Rating:Artificial, yellow street lamps casting their glow over a car windshield in modern Salem, Mass., abruptly becomes natural firelight when Rob Zombie jumps back in time to the town during the time of the witch trials. He depicts a coven of impressionable young hedonists and withered crones chanting and disrobing as they dance around a bonfire calling their dark lord. It is a ridiculous sight, backed up both by the title-card freeze frame on a goat clearly indifferent to the task of being Baphomet’s understudy and a shift back to the present, replacing their outlandish nakedness with that of the film’s protagonist, a DJ named Heidi, (Sheri Moon Zombie) who is sleeping in the buff. What was once a sign of defilement is now merely laziness, which doesn’t look so deadly a sin as the DJ grumbles out of bed to prepare for work.
In a pinch, the opening of The Lords of Salem could do as a summary of Zombie’s strengths as a purveyor of horror. He does not play against convention, per se; the witches really are witches, not simply tormented and persecuted women, and their curse returns to exact revenge upon the descendants of the town that murdered them. But even this new wrinkle of truly supernatural beings in Zombie’s more mortal oeuvre is humanized in the juxtaposition, teasing the supposed evil of covens as exhibited in nudity and wailing even as it confirms their evil in different ways.
Always incorporating old rock ‘n’ roll and old horror movies into his own work, Zombie finds perhaps his purest outlet yet in The Lords of Salem, which funnels tics both into the conceit and execution like never before. The witches’ old curse is brought to life in the grooves of a mysterious record sent to Heidi to play on her broadcast, a literalization of “devil’s music” that could have been Tipper Gore’s most feverish nightmare nearly 30 years ago as the sludgy noise-rock hypnotizes Heidi and conjures terrifying images and presences around her.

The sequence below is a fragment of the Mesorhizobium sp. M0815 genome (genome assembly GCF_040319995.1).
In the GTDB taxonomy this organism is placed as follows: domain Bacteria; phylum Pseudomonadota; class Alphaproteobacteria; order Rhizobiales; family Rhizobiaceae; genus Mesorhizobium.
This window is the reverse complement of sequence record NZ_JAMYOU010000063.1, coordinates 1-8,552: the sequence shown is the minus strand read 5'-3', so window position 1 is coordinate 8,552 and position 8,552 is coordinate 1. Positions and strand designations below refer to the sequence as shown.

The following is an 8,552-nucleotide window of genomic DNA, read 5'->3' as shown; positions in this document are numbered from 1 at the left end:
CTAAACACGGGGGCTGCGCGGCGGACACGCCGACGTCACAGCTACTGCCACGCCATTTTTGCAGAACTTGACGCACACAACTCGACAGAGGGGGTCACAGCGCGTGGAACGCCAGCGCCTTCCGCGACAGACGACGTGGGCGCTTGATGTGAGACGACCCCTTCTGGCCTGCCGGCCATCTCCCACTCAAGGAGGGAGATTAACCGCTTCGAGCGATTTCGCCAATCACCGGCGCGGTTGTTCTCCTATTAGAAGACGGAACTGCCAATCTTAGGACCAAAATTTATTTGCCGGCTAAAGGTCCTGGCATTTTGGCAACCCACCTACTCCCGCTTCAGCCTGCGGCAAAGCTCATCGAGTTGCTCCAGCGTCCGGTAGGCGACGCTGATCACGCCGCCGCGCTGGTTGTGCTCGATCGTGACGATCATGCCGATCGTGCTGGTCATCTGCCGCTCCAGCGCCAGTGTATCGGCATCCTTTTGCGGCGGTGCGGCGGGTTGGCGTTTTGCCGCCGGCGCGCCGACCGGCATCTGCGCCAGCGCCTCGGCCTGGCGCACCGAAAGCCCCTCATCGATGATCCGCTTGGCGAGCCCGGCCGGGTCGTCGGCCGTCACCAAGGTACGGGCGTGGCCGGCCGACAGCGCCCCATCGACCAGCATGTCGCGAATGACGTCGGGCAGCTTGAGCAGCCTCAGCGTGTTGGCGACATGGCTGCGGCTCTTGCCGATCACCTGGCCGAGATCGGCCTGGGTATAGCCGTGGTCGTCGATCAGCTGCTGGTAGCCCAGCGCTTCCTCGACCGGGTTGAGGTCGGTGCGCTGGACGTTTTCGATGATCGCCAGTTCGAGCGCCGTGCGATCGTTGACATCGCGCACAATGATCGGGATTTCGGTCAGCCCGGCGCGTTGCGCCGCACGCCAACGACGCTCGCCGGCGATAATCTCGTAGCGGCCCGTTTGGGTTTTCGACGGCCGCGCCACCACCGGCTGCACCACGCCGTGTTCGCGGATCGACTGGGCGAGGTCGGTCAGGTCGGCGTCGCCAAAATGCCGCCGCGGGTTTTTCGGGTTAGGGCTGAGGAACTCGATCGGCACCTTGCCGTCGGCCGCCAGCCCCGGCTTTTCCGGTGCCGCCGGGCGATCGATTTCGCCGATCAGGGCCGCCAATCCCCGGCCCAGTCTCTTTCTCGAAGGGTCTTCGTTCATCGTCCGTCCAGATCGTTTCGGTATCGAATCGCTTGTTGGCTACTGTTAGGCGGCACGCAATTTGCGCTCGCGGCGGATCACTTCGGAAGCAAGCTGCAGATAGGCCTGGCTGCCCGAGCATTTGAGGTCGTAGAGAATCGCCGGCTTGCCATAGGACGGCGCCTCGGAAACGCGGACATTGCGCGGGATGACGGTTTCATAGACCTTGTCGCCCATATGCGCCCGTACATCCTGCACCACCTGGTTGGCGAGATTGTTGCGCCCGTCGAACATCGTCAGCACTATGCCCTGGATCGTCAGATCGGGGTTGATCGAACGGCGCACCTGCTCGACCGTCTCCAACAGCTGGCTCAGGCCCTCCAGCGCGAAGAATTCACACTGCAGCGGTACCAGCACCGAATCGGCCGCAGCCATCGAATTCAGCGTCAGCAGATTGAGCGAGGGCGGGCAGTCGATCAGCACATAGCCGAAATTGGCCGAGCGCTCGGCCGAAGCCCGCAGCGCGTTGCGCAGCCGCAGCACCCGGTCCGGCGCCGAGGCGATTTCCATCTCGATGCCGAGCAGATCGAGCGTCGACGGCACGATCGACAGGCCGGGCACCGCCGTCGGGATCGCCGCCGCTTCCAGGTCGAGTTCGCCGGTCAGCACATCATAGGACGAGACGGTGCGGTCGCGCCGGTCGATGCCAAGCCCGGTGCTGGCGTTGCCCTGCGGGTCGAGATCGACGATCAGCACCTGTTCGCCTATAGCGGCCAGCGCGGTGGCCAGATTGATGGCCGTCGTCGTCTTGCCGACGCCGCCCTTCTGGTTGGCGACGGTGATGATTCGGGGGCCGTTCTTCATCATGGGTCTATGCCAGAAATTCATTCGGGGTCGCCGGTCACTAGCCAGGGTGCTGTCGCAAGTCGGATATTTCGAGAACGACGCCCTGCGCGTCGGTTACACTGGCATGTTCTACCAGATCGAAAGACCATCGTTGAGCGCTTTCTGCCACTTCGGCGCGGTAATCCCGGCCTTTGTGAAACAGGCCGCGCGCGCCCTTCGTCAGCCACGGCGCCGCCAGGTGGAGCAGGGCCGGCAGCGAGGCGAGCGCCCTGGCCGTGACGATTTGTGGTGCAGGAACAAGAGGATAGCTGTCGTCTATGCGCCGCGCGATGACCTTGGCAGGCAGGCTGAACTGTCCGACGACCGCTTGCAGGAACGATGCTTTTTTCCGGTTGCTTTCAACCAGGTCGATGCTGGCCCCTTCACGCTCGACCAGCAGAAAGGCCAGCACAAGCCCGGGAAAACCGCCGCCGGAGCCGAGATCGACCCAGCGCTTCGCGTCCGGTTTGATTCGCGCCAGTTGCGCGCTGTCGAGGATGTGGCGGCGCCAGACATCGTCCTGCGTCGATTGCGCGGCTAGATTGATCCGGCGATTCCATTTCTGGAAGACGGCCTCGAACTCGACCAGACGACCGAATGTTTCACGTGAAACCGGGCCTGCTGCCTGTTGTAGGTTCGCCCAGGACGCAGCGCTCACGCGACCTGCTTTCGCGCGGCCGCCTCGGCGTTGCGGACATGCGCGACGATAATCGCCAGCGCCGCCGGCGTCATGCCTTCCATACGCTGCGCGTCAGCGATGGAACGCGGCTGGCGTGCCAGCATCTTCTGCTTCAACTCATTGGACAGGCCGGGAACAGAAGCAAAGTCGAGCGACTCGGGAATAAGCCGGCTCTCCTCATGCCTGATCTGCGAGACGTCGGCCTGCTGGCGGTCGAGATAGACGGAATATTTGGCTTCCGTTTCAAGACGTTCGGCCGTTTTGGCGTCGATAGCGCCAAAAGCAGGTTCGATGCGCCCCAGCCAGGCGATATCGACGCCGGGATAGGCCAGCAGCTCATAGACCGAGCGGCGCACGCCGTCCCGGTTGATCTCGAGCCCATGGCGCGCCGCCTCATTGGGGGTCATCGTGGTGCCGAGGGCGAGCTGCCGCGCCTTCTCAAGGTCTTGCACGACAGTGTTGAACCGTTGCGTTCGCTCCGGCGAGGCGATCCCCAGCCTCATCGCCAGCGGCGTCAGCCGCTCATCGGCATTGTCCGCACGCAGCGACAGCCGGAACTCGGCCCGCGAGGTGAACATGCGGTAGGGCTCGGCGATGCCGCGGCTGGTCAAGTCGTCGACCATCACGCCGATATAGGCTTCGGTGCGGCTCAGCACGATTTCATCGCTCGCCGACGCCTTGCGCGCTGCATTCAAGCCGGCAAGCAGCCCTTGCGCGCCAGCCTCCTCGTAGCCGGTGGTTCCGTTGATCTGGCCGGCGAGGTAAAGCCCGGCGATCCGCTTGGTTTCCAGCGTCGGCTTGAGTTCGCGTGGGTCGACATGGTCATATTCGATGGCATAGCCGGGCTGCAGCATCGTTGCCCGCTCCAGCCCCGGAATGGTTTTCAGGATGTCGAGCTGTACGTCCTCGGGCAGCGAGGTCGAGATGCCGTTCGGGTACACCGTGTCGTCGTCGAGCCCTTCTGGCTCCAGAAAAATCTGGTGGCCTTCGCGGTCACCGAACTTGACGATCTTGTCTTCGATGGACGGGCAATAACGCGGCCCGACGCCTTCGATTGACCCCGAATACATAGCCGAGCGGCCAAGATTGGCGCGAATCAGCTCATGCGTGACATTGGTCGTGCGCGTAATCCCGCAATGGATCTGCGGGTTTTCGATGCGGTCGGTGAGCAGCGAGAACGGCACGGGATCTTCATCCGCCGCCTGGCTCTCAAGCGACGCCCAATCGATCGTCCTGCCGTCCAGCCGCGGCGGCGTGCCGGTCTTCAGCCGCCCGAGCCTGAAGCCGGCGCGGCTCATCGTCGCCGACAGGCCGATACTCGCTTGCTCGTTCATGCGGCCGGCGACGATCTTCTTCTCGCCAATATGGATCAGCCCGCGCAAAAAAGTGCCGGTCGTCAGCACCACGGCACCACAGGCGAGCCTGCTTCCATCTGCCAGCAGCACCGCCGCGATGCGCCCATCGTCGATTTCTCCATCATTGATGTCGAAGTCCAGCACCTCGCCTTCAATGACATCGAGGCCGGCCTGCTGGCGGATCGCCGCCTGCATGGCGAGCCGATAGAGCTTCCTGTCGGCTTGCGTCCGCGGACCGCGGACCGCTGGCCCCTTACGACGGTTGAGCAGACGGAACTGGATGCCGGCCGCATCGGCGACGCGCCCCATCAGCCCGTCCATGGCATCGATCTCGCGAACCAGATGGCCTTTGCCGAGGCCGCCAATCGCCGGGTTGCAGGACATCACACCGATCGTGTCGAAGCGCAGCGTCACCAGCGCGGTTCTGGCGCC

Those images bring out a borderline experimental side in Zombie, with cited references to Eurohorror, Ken Russell, The Shining and Roman Polanski’s apartment films. A dingy apartment door opens up into a grand European ballroom as Mozart’s Requiem plays to a scene of a face-painted Heidi holding two umbilical cords attached to a demon baby. Faceless creatures in surgical scrubs and vestments invade Heidi’s dreams to suck out her intestines like spaghetti. Zombie employs more jump scares than he normally does, but he avoids cheap technique by placing the startling object typically in the background, unnoticed by the person in the foreground and eerily immobile. Even less outwardly scary shots hum with static menace, like the hallway shots of Heidi’s apartment building, lit with cold, white orbs that seem to absorb heat and light rather than emit them. Muggy lighting has made the air dense and fetid in Zombie’s other films, but The Lords of Salem gasps in a vacuum.
That creeping sense of doom, slowly shifting atmospheric plates until a quake erupts, confirms Zombie as a preeminent modern horror filmmaker, as does his focus on the emotional impacts on the victims of his gruesome plots. The curse’s effect on Heidi plays with ideas of inherited sin and horror visited upon the innocent not dissimilar to the director’s study of monstrosity perpetuated through trauma in Halloween II. Both films gradually wear down their normal protagonists not into mincemeat or triumphant survivors but pawns of an elemental force that merely uses slashers and covens as its means of conveyance to the next host, who either perishes or is remade into the next link on the chain. So many employ nihilism as a cheap, nasty effect, but Zombie elevates it to its true, cosmic implications even as he remains empathetic to his characters. Heidi, with her white-girl dreads, sternum tattoo and history of drug addiction, is as normal and sympathetic as any virginal Final Girl, and Zombie’s horror gets its full impact from treating her as a human being and not simply a sheep being led to the slaughter.